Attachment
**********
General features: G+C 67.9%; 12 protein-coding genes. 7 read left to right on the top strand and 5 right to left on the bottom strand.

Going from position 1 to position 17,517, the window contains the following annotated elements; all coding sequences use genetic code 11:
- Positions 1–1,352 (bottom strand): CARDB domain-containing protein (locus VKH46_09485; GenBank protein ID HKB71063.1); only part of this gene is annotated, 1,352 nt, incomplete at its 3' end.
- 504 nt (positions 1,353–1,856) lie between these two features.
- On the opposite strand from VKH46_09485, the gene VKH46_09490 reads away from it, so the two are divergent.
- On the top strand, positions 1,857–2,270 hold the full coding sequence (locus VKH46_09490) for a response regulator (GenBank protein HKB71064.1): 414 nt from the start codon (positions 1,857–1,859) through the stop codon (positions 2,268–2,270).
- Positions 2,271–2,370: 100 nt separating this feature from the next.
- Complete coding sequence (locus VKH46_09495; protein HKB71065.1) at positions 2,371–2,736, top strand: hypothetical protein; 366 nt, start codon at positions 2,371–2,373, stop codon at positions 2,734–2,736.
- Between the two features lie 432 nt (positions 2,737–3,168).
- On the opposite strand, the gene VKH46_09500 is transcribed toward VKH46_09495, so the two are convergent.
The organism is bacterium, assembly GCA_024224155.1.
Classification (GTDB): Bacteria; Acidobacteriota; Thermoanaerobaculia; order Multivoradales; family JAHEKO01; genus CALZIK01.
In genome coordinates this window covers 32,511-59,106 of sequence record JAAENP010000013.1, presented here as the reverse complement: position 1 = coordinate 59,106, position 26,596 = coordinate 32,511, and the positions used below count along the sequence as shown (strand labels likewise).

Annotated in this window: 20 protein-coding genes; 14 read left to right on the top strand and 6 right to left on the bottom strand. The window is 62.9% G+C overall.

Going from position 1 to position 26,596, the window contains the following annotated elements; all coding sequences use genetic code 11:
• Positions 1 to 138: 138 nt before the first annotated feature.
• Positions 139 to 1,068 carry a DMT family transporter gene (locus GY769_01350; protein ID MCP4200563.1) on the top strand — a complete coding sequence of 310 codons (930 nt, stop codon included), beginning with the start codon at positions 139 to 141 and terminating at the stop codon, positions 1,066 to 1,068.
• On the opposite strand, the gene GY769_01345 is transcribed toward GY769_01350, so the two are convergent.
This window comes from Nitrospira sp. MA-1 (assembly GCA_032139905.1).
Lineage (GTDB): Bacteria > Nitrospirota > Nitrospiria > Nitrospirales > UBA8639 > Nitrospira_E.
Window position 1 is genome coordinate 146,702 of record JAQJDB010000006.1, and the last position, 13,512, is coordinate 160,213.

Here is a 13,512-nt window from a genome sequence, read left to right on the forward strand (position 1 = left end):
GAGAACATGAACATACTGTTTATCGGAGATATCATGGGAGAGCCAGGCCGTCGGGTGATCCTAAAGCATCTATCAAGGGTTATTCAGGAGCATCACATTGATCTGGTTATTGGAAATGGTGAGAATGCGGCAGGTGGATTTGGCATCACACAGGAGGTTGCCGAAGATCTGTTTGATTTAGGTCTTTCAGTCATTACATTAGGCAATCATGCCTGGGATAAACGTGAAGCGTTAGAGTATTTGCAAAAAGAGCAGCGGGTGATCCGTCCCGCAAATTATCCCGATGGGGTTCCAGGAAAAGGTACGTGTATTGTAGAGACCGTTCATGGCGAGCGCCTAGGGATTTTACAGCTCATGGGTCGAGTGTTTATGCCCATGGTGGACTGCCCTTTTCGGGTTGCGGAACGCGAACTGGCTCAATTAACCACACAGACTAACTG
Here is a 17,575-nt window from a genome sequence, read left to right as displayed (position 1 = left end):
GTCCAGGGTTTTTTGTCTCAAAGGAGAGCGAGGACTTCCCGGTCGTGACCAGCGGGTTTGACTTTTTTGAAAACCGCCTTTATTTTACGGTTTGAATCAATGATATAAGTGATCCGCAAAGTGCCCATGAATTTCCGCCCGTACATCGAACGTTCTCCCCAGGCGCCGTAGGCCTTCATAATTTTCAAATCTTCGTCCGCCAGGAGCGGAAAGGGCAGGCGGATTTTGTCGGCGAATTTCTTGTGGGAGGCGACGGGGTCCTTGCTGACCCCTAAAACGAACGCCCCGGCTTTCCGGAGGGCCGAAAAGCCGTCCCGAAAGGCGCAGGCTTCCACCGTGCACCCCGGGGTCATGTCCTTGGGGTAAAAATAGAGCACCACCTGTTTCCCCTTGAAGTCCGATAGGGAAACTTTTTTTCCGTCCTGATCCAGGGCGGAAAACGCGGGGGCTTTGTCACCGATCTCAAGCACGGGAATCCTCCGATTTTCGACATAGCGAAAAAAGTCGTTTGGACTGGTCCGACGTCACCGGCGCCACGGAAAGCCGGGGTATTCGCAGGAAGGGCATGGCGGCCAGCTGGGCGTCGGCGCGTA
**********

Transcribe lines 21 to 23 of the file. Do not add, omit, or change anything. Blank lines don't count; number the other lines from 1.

Window position 1 is genome coordinate 146,702 of record JAQJDB010000006.1, and the last position, 13,512, is coordinate 160,213.

Here is a 13,512-nt window from a genome sequence, read left to right on the forward strand (position 1 = left end):
GAGAACATGAACATACTGTTTATCGGAGATATCATGGGAGAGCCAGGCCGTCGGGTGATCCTAAAGCATCTATCAAGGGTTATTCAGGAGCATCACATTGATCTGGTTATTGGAAATGGTGAGAATGCGGCAGGTGGATTTGGCATCACACAGGAGGTTGCCGAAGATCTGTTTGATTTAGGTCTTTCAGTCATTACATTAGGCAATCATGCCTGGGATAAACGTGAAGCGTTAGAGTATTTGCAAAAAGAGCAGCGGGTGATCCGTCCCGCAAATTATCCCGATGGGGTTCCAGGAAAAGGTACGTGTATTGTAGAGACCGTTCATGGCGAGCGCCTAGGGATTTTACAGCTCATGGGTCGAGTGTTTATGCCCATGGTGGACTGCCCTTTTCGGGTTGCGGAACGCGAACTGGCTCAATTAACCACACAGACTAACTG